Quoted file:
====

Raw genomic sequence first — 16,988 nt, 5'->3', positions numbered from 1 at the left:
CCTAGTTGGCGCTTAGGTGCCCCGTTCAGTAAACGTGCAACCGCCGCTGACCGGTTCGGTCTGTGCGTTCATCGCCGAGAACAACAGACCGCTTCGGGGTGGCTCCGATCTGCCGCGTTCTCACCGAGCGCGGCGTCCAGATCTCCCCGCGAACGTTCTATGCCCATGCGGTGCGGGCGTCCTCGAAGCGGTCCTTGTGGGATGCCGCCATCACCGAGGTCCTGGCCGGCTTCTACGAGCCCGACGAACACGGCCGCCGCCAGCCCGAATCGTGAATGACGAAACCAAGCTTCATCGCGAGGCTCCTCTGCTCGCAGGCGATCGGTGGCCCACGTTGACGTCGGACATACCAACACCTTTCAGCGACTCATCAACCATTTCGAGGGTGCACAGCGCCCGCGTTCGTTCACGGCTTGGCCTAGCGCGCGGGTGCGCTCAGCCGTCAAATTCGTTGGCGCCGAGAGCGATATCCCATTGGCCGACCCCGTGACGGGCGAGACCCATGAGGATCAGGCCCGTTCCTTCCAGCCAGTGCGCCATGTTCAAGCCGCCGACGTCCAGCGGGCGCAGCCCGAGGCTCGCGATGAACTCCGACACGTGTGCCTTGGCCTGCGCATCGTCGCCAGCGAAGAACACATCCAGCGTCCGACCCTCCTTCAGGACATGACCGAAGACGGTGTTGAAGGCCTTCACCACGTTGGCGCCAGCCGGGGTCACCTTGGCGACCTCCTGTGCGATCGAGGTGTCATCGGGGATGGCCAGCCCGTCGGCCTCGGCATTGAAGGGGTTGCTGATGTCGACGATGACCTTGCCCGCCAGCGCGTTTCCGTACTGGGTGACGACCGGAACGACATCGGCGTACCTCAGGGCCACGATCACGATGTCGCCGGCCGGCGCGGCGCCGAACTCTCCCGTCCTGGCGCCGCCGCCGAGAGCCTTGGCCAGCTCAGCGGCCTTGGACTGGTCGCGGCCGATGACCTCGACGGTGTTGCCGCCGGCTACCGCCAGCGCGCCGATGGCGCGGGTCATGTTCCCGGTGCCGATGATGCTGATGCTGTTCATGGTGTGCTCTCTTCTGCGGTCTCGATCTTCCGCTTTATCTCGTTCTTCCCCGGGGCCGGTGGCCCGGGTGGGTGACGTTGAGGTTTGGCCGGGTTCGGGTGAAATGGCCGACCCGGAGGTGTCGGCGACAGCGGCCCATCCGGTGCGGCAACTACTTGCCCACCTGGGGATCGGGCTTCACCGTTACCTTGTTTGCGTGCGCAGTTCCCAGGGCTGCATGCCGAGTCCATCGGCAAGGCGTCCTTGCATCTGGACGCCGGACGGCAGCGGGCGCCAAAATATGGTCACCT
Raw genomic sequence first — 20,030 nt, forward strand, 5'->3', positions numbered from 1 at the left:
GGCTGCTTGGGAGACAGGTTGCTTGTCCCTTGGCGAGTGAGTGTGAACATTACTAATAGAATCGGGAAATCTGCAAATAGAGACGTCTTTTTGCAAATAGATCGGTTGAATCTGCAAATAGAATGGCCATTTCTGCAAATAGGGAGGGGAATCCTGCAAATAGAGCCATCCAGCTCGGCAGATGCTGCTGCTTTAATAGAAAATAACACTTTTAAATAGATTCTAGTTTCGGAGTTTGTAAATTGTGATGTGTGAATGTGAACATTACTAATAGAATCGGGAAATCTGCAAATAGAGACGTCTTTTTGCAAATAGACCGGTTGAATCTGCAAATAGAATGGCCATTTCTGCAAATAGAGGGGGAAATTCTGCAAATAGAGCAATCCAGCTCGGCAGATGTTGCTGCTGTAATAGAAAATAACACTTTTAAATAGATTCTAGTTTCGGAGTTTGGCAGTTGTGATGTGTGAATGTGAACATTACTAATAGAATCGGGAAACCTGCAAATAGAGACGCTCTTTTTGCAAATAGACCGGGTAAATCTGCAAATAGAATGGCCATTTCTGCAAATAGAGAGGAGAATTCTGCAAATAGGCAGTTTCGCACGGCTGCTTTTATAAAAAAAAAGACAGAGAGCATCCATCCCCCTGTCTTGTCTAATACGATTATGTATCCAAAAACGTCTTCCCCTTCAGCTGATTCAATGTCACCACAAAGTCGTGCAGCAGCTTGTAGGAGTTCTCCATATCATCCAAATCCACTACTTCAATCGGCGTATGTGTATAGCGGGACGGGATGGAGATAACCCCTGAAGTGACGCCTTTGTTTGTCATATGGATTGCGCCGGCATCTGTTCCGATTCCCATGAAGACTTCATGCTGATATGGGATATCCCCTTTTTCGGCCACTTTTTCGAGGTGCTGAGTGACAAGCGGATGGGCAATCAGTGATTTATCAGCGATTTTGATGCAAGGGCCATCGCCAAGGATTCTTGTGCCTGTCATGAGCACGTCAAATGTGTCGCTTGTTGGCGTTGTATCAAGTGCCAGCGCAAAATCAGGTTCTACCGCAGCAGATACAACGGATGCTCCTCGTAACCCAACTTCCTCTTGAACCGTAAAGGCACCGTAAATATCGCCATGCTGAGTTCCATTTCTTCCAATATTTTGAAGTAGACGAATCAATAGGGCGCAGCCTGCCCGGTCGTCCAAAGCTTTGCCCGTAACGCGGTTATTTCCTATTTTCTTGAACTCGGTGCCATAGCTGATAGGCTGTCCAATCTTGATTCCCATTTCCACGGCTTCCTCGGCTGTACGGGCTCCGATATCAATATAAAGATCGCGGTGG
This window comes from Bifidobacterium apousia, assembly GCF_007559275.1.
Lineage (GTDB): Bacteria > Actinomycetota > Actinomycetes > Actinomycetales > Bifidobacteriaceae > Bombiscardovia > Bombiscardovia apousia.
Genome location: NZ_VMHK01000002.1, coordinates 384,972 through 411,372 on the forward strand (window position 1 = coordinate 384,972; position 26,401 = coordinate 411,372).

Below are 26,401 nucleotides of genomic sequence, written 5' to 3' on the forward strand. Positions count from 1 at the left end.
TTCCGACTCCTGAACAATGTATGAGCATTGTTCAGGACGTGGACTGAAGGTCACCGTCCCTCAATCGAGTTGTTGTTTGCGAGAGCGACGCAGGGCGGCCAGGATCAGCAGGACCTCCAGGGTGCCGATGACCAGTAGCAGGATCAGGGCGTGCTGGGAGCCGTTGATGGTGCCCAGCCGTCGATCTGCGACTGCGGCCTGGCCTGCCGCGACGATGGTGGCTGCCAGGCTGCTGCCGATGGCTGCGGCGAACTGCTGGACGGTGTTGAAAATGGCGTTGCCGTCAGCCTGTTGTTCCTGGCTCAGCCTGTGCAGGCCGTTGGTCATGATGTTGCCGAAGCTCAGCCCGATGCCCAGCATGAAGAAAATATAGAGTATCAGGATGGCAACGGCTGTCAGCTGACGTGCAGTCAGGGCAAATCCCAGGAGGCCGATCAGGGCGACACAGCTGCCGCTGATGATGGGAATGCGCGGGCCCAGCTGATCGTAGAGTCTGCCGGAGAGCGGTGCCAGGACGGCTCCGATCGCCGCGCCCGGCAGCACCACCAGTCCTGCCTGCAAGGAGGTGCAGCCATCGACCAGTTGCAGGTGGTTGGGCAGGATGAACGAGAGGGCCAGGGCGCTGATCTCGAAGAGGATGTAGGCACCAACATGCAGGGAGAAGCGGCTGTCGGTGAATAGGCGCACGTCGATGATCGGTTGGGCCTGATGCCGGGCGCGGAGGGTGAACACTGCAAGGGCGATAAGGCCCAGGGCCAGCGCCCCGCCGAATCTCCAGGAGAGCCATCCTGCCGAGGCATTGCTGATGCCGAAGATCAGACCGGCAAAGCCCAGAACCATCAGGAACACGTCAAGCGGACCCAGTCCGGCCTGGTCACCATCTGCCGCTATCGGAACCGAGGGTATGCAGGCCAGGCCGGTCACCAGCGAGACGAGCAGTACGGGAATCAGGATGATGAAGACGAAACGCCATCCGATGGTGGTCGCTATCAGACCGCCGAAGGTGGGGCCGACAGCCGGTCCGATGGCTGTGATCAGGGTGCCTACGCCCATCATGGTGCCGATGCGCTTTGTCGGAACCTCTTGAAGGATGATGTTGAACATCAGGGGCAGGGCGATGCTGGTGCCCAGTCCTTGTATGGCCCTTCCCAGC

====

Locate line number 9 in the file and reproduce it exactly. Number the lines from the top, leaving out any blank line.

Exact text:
TTCCGACTCCTGAACAATGTATGAGCATTGTTCAGGACGTGGACTGAAGGTCACCGTCCCTCAATCGAGTTGTTGTTTGCGAGAGCGACGCAGGGCGGCCAGGATCAGCAGGACCTCCAGGGTGCCGATGACCAGTAGCAGGATCAGGGCGTGCTGGGAGCCGTTGATGGTGCCCAGCCGTCGATCTGCGACTGCGGCCTGGCCTGCCGCGACGATGGTGGCTGCCAGGCTGCTGCCGATGGCTGCGGCGAACTGCTGGACGGTGTTGAAAATGGCGTTGCCGTCAGCCTGTTGTTCCTGGCTCAGCCTGTGCAGGCCGTTGGTCATGATGTTGCCGAAGCTCAGCCCGATGCCCAGCATGAAGAAAATATAGAGTATCAGGATGGCAACGGCTGTCAGCTGACGTGCAGTCAGGGCAAATCCCAGGAGGCCGATCAGGGCGACACAGCTGCCGCTGATGATGGGAATGCGCGGGCCCAGCTGATCGTAGAGTCTGCCGGAGAGCGGTGCCAGGACGGCTCCGATCGCCGCGCCCGGCAGCACCACCAGTCCTGCCTGCAAGGAGGTGCAGCCATCGACCAGTTGCAGGTGGTTGGGCAGGATGAACGAGAGGGCCAGGGCGCTGATCTCGAAGAGGATGTAGGCACCAACATGCAGGGAGAAGCGGCTGTCGGTGAATAGGCGCACGTCGATGATCGGTTGGGCCTGATGCCGGGCGCGGAGGGTGAACACTGCAAGGGCGATAAGGCCCAGGGCCAGCGCCCCGCCGAATCTCCAGGAGAGCCATCCTGCCGAGGCATTGCTGATGCCGAAGATCAGACCGGCAAAGCCCAGAACCATCAGGAACACGTCAAGCGGACCCAGTCCGGCCTGGTCACCATCTGCCGCTATCGGAACCGAGGGTATGCAGGCCAGGCCGGTCACCAGCGAGACGAGCAGTACGGGAATCAGGATGATGAAGACGAAACGCCATCCGATGGTGGTCGCTATCAGACCGCCGAAGGTGGGGCCGACAGCCGGTCCGATGGCTGTGATCAGGGTGCCTACGCCCATCATGGTGCCGATGCGCTTTGTCGGAACCTCTTGAAGGATGATGTTGAACATCAGGGGCAGGGCGATGCTGGTGCCCAGTCCTTGTATGGCCCTTCCCAGC